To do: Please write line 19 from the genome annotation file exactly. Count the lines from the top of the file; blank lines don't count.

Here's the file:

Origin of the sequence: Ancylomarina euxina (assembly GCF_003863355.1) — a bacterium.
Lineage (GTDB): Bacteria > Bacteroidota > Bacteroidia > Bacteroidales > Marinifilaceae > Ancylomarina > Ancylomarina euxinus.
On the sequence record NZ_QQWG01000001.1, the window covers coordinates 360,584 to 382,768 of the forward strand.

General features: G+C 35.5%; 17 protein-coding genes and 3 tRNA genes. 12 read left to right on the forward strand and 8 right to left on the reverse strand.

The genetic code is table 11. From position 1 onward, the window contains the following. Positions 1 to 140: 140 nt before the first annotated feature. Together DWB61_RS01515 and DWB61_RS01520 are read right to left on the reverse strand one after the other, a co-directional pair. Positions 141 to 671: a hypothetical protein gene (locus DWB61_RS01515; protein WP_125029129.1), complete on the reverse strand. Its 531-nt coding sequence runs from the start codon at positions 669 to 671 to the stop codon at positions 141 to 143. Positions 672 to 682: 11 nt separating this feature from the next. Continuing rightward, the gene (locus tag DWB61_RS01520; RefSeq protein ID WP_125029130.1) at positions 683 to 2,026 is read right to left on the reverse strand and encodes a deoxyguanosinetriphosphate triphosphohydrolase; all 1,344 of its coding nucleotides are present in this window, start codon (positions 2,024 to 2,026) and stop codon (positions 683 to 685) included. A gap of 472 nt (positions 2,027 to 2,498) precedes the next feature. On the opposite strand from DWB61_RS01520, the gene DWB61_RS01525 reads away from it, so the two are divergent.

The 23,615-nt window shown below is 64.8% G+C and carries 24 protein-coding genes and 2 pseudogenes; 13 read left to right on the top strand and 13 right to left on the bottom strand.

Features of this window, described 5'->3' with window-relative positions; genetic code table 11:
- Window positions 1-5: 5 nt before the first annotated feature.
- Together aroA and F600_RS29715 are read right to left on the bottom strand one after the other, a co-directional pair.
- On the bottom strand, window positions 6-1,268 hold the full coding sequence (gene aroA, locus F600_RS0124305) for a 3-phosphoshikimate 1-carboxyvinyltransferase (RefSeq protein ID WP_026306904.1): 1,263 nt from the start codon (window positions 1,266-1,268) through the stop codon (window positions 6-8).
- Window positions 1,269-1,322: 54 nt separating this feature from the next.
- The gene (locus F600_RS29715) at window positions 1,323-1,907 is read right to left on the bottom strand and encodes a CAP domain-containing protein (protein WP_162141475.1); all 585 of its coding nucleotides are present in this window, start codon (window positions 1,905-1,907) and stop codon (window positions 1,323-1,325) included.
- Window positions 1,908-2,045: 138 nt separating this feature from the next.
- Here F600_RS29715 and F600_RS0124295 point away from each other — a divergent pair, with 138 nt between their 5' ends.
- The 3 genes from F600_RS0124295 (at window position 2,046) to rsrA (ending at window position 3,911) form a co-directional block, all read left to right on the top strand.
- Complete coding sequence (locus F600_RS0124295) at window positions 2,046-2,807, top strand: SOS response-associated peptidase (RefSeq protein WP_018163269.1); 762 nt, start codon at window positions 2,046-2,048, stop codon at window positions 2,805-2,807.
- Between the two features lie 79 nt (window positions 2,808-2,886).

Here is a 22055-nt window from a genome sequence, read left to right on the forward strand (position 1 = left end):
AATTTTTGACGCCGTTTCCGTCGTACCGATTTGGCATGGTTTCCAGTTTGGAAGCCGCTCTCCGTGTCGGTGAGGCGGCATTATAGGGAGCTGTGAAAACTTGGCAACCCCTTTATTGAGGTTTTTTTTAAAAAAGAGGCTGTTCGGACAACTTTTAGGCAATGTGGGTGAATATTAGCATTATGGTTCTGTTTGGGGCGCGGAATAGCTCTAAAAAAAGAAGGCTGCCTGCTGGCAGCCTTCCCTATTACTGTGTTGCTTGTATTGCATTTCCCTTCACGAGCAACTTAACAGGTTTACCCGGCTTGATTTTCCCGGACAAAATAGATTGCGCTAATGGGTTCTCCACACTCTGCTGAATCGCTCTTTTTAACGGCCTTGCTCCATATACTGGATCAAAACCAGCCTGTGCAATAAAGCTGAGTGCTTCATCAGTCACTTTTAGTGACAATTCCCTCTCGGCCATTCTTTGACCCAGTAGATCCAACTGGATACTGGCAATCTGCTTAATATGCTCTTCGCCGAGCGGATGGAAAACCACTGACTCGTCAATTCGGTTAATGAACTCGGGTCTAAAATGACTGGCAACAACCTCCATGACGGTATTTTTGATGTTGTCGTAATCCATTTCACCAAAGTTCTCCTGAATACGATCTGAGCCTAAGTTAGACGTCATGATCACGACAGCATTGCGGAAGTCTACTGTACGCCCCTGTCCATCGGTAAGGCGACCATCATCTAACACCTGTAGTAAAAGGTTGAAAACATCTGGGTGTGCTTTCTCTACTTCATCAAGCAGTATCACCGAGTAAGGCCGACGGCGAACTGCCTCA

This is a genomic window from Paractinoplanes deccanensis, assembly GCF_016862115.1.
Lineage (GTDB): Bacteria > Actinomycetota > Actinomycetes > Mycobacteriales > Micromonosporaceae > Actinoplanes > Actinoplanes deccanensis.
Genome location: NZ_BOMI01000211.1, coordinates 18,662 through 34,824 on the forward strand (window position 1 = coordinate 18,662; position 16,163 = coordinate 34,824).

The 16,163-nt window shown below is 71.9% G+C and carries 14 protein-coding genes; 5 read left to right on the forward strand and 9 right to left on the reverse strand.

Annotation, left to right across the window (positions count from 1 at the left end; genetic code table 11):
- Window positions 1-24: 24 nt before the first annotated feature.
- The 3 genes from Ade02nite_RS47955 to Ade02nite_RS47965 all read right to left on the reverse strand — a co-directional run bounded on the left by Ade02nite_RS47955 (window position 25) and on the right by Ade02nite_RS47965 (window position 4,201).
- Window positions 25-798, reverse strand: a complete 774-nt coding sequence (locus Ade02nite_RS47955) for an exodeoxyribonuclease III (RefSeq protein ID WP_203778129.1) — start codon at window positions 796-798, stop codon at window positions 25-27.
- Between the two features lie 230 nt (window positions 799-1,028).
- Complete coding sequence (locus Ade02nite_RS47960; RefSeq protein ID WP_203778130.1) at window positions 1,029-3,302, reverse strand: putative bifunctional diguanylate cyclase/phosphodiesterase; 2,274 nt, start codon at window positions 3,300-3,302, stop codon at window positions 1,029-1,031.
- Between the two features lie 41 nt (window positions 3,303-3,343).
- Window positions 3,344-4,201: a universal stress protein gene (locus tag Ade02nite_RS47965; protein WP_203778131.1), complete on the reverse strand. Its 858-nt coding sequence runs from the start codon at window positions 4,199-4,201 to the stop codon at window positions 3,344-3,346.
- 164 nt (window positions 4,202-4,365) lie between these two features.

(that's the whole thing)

AATTTTTGACGCCGTTTCCGTCGTACCGATTTGGCATGGTTTCCAGTTTGGAAGCCGCTCTCCGTGTCGGTGAGGCGGCATTATAGGGAGCTGTGAAAACTTGGCAACCCCTTTATTGAGGTTTTTTTTAAAAAAGAGGCTGTTCGGACAACTTTTAGGCAATGTGGGTGAATATTAGCATTATGGTTCTGTTTGGGGCGCGGAATAGCTCTAAAAAAAGAAGGCTGCCTGCTGGCAGCCTTCCCTATTACTGTGTTGCTTGTATTGCATTTCCCTTCACGAGCAACTTAACAGGTTTACCCGGCTTGATTTTCCCGGACAAAATAGATTGCGCTAATGGGTTCTCCACACTCTGCTGAATCGCTCTTTTTAACGGCCTTGCTCCATATACTGGATCAAAACCAGCCTGTGCAATAAAGCTGAGTGCTTCATCAGTCACTTTTAGTGACAATTCCCTCTCGGCCATTCTTTGACCCAGTAGATCCAACTGGATACTGGCAATCTGCTTAATATGCTCTTCGCCGAGCGGATGGAAAACCACTGACTCGTCAATTCGGTTAATGAACTCGGGTCTAAAATGACTGGCAACAACCTCCATGACGGTATTTTTGATGTTGTCGTAATCCATTTCACCAAAGTTCTCCTGAATACGATCTGAGCCTAAGTTAGACGTCATGATCACGACAGCATTGCGGAAGTCTACTGTACGCCCCTGTCCATCGGTAAGGCGACCATCATCTAACACCTGTAGTAAAAGGTTGAAAACATCTGGGTGTGCTTTCTCTACTTCATCAAGCAGTATCACCGAGTAAGGCCGACGGCGAACTGCCTCA